So in the rest of v23 in Colossians 1 Paul tries to give the Colossian Christians some further assurance in the gospel they’ve heard. He tells them that the gospel they’ve heard is the same gospel that has been proclaimed in all creation under heaven and it’s the same gospel that he, Paul, was made a minister of. The Colossians did not learn the gospel from an apostle of Christ. They hadn’t heard it from a recognized inspired spokesman for God. They heard it from just this ordinary Christian named Epaphras. And it appears to me from clues in the letter that they weren’t sure if what Epaphras told them was exactly right. They weren’t sure if Epaphras taught them exactly what Paul or the other apostles would have taught them. And I think that’s why Epaphras has come all the way from Colossae to Rome to visit Paul. It’s to ask Paul to write this letter and confirm for the Colossians that the gospel they heard from Epaphras is the same gospel that the apostles of Christ have spread all over the world.

Can we take confidence; can we be for sure that the gospel revealed in the NT is reality? I think God has given us many proofs, many evidences on which we can take confidence in the gospel. Let me just give you one. Paul and the 12 apostles knew if their preaching was true or false, didn’t they? They knew if Jesus had actually appeared to them alive from the dead like they preached or not. They knew whether they received their message directly from the Lord and from the Spirit of God like they claimed, or if it was something they just concocted together to deceive the world for some weird reason. They knew if they were preaching truth or a lie. Everyone of those apostles and James the Lord’s brother and others who claimed to have seen the risen Lord were persecuted extremely for their preaching. All of the apostles, except for John who died a natural death, were eventually killed for their preaching. The early Christian writings tell us how Paul was beheaded and Peter was crucified upside down and others were stoned or slain with a sword or shot through with arrows or something else. It doesn’t make any sense that they would willingly suffer and die to promote something that they knew was a lie. It only makes sense that they would do that if they really believed that what they were preaching was the truth. God has given us many proofs like that on which we can know for sure that the gospel the apostles preached is truly from God, and with that confidence we can continue in the faith no matter how difficult Satan makes it for us.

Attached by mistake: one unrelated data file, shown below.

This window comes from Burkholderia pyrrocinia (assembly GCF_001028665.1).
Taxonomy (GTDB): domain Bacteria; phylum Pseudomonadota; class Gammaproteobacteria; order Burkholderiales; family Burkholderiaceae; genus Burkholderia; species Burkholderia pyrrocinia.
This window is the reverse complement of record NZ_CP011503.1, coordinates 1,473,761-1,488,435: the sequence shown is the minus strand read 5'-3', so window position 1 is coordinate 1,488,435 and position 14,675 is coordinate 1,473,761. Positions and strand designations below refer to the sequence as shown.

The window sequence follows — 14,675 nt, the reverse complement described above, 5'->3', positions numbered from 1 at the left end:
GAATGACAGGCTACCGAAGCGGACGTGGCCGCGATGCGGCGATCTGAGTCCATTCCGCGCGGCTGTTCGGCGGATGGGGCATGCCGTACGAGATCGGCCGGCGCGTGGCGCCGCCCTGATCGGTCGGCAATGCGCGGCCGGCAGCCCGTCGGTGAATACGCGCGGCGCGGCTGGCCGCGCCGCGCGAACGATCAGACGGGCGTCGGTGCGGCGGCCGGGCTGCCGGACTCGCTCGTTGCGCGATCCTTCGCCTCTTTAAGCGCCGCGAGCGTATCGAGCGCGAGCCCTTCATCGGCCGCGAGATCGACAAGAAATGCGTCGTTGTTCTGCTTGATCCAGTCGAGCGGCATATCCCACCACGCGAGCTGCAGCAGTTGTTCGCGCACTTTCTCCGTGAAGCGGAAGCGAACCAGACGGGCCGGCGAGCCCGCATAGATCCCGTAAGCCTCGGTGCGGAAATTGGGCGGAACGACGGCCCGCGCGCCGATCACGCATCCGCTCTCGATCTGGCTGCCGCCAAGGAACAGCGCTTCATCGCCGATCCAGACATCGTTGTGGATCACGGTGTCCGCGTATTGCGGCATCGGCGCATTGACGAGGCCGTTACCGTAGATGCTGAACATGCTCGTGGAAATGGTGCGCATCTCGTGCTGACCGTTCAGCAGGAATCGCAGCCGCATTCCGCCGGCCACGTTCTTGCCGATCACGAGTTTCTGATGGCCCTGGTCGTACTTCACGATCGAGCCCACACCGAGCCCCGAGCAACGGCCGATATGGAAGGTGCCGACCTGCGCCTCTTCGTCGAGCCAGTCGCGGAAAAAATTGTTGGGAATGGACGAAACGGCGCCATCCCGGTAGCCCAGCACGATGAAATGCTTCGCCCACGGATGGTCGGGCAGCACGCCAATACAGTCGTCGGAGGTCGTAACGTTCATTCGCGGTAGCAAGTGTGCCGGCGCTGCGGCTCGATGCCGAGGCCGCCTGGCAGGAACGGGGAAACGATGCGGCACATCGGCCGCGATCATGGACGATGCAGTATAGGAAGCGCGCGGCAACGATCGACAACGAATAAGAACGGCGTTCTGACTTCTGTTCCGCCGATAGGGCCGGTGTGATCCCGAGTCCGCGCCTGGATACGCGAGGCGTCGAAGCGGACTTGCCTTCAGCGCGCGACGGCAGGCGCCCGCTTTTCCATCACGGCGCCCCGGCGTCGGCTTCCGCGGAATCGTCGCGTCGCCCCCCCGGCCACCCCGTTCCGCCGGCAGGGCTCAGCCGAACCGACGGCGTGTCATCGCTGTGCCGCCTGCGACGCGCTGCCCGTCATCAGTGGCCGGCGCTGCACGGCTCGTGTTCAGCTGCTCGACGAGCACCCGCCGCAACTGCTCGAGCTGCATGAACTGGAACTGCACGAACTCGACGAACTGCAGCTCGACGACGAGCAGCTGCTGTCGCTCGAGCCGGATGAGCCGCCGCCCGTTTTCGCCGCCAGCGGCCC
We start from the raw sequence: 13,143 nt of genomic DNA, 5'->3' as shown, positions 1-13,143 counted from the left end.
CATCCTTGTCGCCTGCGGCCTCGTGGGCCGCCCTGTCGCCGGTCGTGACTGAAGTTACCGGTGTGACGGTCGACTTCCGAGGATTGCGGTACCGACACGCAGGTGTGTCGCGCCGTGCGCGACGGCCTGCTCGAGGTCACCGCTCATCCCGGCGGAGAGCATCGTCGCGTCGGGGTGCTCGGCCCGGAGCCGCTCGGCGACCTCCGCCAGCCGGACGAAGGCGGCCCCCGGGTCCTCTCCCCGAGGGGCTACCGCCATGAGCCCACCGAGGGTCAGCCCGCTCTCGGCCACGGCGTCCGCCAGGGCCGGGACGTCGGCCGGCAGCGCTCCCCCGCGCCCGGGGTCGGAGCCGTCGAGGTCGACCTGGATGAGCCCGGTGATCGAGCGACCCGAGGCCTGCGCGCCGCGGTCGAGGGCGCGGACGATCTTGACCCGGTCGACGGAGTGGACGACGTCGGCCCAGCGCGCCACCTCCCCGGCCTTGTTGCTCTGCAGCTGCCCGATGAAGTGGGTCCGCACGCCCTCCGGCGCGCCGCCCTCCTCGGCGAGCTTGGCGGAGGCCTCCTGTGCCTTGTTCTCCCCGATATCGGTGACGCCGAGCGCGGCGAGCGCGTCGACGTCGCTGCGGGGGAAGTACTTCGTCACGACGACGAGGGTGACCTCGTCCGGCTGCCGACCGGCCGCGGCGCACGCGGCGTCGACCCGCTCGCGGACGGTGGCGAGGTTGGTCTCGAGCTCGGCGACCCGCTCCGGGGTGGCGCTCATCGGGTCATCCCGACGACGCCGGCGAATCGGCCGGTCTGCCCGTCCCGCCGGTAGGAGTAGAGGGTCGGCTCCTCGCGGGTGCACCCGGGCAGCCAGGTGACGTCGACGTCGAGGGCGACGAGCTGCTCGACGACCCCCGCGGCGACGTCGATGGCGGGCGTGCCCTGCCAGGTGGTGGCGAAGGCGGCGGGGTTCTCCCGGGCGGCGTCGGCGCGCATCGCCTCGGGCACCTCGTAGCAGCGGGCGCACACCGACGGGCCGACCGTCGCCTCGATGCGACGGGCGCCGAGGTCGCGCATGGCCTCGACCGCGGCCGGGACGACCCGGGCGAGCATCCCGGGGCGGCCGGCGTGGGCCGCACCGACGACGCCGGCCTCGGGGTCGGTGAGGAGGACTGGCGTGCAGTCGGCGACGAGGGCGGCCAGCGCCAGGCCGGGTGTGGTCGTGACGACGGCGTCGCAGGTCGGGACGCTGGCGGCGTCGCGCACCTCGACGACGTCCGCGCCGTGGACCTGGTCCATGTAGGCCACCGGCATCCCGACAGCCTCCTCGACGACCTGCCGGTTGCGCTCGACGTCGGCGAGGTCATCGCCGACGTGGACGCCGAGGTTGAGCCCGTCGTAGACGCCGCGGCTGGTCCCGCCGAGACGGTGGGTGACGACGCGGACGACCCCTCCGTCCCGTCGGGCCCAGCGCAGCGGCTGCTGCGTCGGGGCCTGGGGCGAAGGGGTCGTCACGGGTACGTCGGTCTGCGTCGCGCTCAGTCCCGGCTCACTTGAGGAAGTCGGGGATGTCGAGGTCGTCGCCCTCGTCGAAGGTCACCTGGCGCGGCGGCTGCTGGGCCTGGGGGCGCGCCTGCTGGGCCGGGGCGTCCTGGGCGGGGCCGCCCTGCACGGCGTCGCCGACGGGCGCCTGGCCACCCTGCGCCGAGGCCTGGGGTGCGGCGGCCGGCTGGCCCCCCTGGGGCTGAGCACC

– James Williams